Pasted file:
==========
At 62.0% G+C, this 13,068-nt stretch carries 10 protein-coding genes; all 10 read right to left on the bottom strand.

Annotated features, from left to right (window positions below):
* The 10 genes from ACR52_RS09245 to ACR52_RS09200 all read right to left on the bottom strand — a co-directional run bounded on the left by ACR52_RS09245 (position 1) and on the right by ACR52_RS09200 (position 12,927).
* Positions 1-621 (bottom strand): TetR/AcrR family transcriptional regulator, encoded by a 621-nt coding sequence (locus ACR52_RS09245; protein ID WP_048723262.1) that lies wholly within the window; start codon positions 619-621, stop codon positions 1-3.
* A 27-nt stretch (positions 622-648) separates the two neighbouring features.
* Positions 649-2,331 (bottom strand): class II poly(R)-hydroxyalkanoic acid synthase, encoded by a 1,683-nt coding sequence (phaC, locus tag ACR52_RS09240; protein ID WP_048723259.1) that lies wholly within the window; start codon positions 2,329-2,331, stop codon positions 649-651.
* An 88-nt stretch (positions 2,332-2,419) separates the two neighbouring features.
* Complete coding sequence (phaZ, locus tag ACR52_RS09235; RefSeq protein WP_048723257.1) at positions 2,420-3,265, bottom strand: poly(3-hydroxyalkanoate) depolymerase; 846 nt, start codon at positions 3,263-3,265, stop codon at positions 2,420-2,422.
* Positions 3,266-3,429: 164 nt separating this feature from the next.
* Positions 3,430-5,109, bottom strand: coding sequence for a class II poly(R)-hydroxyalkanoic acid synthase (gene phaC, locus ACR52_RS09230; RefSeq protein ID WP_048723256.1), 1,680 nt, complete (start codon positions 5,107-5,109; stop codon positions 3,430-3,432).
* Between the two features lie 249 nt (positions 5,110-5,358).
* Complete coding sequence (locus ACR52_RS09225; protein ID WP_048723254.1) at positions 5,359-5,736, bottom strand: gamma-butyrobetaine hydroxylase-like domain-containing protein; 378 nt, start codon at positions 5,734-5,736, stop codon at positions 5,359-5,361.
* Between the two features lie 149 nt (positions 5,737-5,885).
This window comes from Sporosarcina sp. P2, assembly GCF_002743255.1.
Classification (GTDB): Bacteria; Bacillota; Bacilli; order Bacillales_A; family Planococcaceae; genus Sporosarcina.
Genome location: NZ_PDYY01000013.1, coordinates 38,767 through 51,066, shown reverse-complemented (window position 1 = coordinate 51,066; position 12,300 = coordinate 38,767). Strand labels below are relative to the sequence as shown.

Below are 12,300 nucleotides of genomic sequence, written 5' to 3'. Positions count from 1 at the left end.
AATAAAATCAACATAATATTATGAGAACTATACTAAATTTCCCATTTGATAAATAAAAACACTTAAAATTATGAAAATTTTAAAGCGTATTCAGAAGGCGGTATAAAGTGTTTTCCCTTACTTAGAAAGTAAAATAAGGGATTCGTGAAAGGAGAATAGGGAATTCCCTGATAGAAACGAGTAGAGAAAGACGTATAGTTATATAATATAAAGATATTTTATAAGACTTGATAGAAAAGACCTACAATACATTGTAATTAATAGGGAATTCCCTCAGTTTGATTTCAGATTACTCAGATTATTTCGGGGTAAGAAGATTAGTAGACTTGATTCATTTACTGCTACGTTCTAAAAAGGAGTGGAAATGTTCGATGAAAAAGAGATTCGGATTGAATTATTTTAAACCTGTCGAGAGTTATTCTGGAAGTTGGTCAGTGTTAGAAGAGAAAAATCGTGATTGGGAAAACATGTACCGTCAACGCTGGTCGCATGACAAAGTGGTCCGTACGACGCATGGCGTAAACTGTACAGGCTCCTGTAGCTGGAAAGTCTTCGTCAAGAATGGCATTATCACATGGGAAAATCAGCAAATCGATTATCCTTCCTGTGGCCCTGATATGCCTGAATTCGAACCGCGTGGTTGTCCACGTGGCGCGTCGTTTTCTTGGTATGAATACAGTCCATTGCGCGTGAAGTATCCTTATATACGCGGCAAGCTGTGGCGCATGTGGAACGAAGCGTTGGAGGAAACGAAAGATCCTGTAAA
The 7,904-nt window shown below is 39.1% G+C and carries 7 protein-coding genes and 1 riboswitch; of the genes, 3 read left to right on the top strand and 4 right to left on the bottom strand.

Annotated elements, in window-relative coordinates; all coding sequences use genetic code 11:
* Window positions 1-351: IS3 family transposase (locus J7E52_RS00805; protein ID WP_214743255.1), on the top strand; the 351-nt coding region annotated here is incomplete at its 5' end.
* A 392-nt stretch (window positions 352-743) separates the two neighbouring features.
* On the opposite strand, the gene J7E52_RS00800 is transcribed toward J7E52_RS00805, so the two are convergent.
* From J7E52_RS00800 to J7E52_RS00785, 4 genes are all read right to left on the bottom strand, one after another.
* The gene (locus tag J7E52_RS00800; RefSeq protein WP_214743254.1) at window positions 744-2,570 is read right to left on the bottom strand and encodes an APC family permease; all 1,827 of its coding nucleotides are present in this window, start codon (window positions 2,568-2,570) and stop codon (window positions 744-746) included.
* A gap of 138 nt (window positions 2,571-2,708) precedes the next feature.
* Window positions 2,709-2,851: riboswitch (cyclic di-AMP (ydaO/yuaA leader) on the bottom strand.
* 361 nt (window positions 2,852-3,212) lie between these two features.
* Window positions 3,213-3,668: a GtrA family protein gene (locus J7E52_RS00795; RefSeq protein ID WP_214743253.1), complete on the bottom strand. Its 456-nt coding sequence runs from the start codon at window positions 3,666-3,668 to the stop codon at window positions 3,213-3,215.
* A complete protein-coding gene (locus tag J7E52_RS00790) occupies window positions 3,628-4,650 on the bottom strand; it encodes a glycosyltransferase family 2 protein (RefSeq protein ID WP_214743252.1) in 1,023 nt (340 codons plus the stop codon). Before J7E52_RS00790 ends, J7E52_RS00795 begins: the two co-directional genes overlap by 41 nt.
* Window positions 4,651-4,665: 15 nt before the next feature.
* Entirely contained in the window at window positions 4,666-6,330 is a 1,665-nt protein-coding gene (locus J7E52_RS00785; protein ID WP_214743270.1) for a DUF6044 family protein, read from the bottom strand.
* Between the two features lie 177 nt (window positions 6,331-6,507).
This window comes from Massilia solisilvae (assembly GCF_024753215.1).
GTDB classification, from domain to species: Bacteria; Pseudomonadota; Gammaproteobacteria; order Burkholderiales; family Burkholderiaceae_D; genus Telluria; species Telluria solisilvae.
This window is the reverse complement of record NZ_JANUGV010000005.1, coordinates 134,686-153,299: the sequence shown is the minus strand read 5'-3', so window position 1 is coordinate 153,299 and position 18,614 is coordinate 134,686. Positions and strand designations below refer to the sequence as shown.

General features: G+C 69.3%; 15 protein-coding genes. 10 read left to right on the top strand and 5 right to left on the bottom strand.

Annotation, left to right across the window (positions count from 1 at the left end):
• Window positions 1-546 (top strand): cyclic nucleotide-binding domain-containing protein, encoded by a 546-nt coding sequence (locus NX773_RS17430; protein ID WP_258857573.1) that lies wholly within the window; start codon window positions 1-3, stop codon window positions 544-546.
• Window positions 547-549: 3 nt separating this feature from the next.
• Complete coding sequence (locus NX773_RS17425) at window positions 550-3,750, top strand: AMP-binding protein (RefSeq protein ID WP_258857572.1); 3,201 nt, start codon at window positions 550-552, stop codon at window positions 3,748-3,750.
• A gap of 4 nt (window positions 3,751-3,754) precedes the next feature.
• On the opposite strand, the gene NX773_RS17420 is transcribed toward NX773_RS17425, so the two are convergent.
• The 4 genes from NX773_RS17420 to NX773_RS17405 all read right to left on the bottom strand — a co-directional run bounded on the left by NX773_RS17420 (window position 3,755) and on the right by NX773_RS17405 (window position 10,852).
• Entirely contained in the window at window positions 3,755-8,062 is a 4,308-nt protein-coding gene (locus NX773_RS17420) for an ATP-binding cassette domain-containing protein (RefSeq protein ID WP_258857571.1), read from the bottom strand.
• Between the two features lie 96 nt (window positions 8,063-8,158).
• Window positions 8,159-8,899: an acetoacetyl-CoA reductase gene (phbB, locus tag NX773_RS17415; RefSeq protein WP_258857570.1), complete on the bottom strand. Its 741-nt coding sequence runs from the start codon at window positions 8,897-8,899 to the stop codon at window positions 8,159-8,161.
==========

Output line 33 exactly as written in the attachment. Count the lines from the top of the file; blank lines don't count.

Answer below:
* Between the two features lie 177 nt (window positions 6,331-6,507).